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Supreme Court pulls up states for ‘ostrich-like attitude’ on drought

india Updated: May 11, 2016 20:23 IST
Satya Prakash
Satya Prakash
Hindustan Times
Supreme Court

Dried up lake of Prithvipur town in drought hit Bundelkhand.(Mujeeb Faruqui/HT Photo)

The Supreme Court on Wednesday pulled up states for their “ostrich-like attitude” on drought, saying they ignored information provided by central agencies and failed to take any preparatory steps to tackle a possible disaster.

A bench of Justice Madan B Lokur and NV Ramana -- which asked the Centre to revise the manual on declaring drought – said states were not assessing the drought situation in time leading to serious consequences.

“The adverse or negative impact of a delayed declaration of drought affects the common person, particularly women and children, and postpones the assistance that is needed. It also puts an undue strain on the resources of the State Government and the Government of India. All in all, a delayed declaration is of no assistance to anybody…,” it said.

The top court was particularly harsh on Bihar, Gujarat and Haryana which, it said, were hesitant to even acknowledge, let alone address, a possible drought-like situation or a drought and did not disclose full facts about the prevailing conditions.

“A candid admission does not imply a loss of face or invite imputations of ineffective governance – it is an acknowledgement of reality. An ostrich-like attitude is a pity, particularly since the persons affected by a possible drought-like situation usually belong to the most vulnerable sections of society. The sound of silence coming from these States subjects the vulnerable to further distress,” it said.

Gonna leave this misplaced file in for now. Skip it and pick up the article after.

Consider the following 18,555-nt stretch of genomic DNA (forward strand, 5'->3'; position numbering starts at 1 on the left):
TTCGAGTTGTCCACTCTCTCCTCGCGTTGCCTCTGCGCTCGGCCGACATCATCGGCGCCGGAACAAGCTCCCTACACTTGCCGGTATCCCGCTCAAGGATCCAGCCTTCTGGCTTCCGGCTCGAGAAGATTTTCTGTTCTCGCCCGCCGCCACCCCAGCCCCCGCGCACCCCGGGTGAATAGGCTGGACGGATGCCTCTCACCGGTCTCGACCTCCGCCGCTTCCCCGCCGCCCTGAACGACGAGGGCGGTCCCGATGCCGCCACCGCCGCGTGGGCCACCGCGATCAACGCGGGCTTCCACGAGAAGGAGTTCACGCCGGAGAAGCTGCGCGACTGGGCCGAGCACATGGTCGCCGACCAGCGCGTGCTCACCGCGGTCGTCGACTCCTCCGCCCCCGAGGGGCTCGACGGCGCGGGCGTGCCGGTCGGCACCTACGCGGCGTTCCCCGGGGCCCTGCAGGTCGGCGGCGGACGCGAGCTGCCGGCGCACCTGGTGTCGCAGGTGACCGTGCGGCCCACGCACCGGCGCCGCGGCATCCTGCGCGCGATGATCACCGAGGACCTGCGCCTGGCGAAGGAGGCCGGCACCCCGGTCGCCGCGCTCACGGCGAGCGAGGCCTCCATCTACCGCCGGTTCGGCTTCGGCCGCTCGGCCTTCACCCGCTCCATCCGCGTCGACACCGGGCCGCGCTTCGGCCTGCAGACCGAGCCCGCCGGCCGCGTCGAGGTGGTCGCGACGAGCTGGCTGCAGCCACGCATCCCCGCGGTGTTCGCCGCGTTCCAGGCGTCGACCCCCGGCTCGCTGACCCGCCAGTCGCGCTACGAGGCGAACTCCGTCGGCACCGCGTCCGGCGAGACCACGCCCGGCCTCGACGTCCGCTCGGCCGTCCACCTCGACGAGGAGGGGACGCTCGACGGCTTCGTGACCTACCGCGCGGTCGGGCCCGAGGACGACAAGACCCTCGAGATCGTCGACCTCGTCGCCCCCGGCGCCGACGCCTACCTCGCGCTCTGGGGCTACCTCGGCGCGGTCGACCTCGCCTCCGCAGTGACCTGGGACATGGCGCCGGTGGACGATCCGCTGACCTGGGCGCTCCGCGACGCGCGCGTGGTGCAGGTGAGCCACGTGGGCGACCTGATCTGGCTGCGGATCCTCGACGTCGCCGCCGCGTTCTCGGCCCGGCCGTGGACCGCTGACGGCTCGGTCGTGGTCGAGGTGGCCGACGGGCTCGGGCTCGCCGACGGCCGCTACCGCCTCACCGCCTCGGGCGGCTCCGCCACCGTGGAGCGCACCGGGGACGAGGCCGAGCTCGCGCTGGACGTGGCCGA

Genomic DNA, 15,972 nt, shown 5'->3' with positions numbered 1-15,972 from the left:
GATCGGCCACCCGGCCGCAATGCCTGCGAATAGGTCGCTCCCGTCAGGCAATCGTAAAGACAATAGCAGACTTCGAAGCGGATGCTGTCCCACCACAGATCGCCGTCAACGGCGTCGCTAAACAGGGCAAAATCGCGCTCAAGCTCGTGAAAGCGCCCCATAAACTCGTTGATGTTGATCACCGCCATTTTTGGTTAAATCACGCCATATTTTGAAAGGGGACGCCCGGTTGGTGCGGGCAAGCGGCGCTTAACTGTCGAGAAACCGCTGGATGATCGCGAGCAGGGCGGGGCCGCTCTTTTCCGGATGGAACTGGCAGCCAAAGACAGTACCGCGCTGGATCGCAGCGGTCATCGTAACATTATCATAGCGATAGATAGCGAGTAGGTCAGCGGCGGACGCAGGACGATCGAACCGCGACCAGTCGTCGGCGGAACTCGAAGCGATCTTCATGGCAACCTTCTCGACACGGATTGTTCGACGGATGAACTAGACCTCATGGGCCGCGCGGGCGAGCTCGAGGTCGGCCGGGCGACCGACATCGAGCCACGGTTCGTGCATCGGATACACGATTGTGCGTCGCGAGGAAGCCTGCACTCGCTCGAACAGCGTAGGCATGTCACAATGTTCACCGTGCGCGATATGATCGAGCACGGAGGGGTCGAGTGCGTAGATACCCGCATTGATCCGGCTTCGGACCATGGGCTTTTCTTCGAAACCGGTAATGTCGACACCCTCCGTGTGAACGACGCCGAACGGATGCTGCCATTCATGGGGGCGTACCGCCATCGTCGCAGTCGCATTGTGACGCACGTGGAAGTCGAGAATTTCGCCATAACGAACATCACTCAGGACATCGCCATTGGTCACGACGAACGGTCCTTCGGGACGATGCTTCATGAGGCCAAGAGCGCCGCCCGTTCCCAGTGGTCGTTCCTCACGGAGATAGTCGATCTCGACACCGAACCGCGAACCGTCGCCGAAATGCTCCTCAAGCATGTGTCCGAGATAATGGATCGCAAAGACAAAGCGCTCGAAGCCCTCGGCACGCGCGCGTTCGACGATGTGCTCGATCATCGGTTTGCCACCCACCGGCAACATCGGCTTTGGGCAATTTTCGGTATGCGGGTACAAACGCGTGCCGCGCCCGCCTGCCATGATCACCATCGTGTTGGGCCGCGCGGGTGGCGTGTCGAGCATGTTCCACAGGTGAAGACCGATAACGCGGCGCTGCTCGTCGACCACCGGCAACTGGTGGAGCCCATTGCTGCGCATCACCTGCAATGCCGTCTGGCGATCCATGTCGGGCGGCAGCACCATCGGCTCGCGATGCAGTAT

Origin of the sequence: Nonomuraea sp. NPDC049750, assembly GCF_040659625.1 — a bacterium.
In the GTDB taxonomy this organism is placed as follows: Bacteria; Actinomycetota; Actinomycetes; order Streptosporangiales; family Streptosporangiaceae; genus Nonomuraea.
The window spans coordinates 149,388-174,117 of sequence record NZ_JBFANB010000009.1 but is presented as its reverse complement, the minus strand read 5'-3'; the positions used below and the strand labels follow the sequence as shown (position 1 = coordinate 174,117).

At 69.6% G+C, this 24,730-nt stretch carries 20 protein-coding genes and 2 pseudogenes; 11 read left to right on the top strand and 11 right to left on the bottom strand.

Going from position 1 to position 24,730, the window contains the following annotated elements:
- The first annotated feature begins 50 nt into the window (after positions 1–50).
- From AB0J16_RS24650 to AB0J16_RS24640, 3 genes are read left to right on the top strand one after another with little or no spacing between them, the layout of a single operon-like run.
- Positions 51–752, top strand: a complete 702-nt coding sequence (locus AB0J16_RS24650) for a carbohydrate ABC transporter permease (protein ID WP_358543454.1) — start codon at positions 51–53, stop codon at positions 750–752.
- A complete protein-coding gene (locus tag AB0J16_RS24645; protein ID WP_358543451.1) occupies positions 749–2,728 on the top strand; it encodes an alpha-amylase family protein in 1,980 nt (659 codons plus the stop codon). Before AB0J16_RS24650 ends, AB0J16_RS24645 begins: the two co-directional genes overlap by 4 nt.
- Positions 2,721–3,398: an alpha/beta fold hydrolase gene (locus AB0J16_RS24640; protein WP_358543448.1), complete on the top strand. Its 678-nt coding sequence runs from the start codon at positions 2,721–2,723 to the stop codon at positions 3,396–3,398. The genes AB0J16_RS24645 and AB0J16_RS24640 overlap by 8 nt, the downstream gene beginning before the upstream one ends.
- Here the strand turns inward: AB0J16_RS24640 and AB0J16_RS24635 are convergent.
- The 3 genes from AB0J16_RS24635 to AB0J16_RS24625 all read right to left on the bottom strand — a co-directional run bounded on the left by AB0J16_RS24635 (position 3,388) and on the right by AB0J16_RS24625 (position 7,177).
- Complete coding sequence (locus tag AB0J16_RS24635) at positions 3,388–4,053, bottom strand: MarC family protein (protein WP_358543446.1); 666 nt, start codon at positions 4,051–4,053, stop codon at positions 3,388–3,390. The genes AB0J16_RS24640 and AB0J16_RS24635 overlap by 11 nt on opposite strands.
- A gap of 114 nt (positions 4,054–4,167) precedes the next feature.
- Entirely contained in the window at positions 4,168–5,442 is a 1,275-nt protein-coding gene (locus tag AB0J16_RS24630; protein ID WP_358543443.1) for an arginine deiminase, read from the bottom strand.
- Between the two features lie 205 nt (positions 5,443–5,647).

“We are at a loss to understand the hesitation of these states. Ironically, towards the fag end of the hearing, Gujarat finally admitted the existence of a drought in five districts – a fact that could have been admitted much earlier. But at least, it is better late than never. However, Bihar and Haryana continue to be in denial mode,” the bench said attributing it to lack of their “lack of will”.

Commenting on the timing of declarations of drought by states, the SC said while 10 states declared drought and completed their assessment between August 2015 and December 2015, Gujarat “inexplicably” began its exercise only in March 2016.

“The (Drought Management) Manual mentions that the final figures of the Kharif crop are available in December. There is therefore no reason to delay the assessment exercise till March of the following year,” it said.

The court directed agriculture secretary to urgently hold a meeting within a week with chief secretaries of Bihar, Gujarat and Haryana to review the apparent drought situation with all the available data and if so advised persuade the three states to declare a drought in whichever district, taluka, tehsil or block it was necessary.

The bench sought to emphasise that “there is no loss of face or prestige or dignity in the State Government declaring a drought if it is warranted, although succour to the distressed might be too late in the day.”